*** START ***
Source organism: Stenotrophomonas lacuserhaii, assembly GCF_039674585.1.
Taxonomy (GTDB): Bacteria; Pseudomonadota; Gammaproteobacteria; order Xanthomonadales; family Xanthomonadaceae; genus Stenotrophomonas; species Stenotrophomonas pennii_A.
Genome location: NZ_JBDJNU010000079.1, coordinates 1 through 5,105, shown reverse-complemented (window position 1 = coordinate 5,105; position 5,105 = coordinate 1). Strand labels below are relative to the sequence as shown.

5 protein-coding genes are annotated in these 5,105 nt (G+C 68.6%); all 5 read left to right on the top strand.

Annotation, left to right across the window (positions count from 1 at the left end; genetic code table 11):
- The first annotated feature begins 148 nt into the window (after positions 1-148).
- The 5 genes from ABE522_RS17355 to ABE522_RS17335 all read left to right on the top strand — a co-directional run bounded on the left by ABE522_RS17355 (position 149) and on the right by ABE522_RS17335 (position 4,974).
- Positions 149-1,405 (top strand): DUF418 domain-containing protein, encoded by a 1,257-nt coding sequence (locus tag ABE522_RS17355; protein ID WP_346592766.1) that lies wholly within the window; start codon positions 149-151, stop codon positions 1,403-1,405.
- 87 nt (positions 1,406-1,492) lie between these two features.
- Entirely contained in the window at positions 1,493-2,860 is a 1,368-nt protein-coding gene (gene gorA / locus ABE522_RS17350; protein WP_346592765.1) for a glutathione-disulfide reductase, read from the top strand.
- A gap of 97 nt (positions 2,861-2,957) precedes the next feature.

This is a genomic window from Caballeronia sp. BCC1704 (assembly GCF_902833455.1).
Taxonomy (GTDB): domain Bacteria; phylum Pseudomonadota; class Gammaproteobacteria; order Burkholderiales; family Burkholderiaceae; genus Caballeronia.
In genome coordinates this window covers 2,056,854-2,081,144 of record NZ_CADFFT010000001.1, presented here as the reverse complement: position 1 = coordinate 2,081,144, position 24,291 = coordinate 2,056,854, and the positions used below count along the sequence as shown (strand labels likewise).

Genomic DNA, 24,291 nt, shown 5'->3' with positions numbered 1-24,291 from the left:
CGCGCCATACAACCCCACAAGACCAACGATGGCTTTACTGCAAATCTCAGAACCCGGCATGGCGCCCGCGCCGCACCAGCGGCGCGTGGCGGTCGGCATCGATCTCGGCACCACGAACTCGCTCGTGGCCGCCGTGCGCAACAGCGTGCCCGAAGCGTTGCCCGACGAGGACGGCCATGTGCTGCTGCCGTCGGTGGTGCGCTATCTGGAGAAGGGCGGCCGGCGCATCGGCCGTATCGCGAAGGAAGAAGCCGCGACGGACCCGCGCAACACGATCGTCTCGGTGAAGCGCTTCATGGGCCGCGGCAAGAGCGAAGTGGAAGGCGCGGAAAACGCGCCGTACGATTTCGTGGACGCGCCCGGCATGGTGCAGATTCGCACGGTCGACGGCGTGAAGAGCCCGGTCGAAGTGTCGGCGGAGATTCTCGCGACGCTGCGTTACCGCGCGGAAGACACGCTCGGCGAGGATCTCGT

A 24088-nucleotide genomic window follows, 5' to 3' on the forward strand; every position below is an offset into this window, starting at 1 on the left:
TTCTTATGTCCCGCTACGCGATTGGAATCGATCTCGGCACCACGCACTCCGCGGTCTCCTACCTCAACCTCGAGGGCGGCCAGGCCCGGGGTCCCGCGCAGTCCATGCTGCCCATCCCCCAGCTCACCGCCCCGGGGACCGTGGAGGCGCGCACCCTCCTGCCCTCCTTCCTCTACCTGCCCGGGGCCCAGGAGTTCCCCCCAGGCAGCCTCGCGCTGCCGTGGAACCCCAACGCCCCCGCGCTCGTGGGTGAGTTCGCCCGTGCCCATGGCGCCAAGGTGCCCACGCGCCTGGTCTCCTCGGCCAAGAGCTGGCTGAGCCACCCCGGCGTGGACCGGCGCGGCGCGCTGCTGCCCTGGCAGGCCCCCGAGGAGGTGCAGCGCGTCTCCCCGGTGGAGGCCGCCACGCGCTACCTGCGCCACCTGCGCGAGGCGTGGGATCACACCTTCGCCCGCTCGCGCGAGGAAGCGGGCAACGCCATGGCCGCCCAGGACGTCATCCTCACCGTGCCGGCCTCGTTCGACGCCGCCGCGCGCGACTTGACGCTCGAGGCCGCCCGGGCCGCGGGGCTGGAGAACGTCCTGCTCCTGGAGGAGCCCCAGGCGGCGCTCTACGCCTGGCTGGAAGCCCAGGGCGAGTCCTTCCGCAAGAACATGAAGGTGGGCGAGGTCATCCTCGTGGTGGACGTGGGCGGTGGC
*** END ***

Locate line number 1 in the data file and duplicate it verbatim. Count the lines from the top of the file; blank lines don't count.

Source organism: Stenotrophomonas lacuserhaii, assembly GCF_039674585.1.